By Paul Lebowitz
In separate incidents a few hours apart on Friday, a great white shark knocked two anglers from their fishing kayaks off Vandenberg Air Force Base, Central California.
In the first event, an unidentified man fishing the ocean for the first time from a brand new 14-foot Hobie Pro Angler was thrown from his boat around 11 a.m. Power boater Lou Christman rescued the man, who was uninjured, and took his group to shore.
Ryan Howell of Central Coast Kayak Fishing, Vince Culliver of Jurassic Sportfishing and another friend were aware of the attack and may have helped coordinate the rescue via VHF radio, but as they had just launched a short time earlier, decided to trust in the safety of numbers and sticking close together – no more than five feet apart.
“I don’t know why we stayed out,” Howell said.
They were under way in 40 feet of water about two miles from the Vandenberg Boat House launch around 2:00 p.m. when Howell was violently tossed ten feet into the air.
“I had no idea it was coming,” Howell said.
Culliver witnessed the shark’s breach attack. He told GrindTV that the nearly 20-foot long shark struck the stern of Howell’s Hobie Outback. As Howell splashed into the ocean, the shark returned for a second bite of the kayak.
“As soon as I hit the water my boat hit me. The shark was pushing it. The only thing between the shark’s mouth and me was the Hobie. Lucky it held up to the hit. It happened so quickly. Thirty seconds felt like forever. I needed to get out of the water,” said Howell, who estimates he was propelled roughly 50 feet.
When Howell eventually surfaced, Culliver pedaled over and pulled him onto his own kayak. Howell’s Outback sustained serious damage, including a deep crack more than six inches long right under the seat area. Photos show numerous other cracks, cuts and gouges extending from the drive well to the stern.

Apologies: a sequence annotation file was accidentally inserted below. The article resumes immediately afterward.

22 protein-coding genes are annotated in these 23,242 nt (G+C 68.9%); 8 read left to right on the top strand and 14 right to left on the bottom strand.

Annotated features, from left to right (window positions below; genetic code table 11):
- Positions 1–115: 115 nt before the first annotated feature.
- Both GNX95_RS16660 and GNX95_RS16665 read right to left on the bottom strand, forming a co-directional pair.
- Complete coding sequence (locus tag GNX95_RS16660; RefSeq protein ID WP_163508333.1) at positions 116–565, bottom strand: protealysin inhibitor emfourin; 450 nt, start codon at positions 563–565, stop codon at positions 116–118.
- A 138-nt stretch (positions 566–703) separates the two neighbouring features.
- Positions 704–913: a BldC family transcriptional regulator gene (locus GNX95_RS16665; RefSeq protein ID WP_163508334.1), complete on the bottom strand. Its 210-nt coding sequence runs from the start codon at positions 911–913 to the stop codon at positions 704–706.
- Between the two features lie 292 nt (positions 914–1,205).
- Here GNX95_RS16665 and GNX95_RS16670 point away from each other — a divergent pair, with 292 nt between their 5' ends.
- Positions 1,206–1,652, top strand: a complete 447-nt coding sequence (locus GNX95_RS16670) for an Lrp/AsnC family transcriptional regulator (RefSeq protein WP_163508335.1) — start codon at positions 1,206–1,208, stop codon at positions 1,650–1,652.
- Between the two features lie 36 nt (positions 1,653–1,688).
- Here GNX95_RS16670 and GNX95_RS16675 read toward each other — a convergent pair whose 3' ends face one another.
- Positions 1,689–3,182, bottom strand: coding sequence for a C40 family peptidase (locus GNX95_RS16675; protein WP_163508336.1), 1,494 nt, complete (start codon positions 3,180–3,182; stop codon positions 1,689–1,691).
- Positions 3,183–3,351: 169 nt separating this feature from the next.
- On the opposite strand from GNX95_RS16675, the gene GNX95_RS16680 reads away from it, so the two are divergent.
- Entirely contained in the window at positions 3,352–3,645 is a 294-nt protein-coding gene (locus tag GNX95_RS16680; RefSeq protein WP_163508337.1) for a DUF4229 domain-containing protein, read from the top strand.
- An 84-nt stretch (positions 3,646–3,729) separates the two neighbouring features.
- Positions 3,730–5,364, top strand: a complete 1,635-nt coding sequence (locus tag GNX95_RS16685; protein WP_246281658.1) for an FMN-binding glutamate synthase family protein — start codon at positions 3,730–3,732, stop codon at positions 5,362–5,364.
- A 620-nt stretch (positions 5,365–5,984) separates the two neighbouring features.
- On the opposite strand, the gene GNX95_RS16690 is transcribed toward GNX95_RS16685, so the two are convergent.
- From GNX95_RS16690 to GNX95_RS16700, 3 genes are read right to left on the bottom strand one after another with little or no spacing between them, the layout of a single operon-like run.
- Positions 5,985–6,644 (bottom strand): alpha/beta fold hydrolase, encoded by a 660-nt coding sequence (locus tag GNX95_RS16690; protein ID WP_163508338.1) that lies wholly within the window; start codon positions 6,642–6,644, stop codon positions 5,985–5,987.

Howell used his handheld marine VHF to hail Christman aboard his powerboat, which had just started on its way back to Santa Barbara Harbor. Christman turned around to pluck Howell’s group from the water. By the time the boat arrived Howell’s kayak was more than three-quarters full of water. Howell said he and the kayak angler who was hit earlier in the day were incredibly lucky to have a powerboat around.
“Boats are rarely up at Vandenberg. It’s almost like Big Sur,” said Howell, who added that his PFD and radio were indispensable in his rescue. He was the only one of his group who was carrying a radio.
“If I’d have been by myself I’d have been screwed. I’m not pissed at the shark. I was in its ocean,” Howell said.
Howell was uninjured, suffering not so much as a scratch. Since July 21, 2007, when Dan Prather’s kayak was stuck by a great white off Bean Hollow south of San Francisco, the massive sharks have knocked an average of one Central California kayak angler a year into the water. In every incident, the fishing kayak absorbed the punishment. As strange as it sounds, the most serious risk lies not in direct injury, but in exposure to cold, rough water. Damaged fishing kayaks flood rapidly, becoming unstable. Fortunately help has been nearby in every case. The shark that killed kayak angler Patrick A Briney off the Hawaiian island of Maui in 2013 is strongly suspected to be a tiger.
In recent years, a spate of October great white shark attacks has troubled the waters off Vandenberg Air Force Base. Only a day earlier, an unidentified surfer was injured by a suspected great white shark bite at the north end of the base. Shark bites claimed the lives of surfers in 2010 and 2012.
The article was originally published on Kayak Fish
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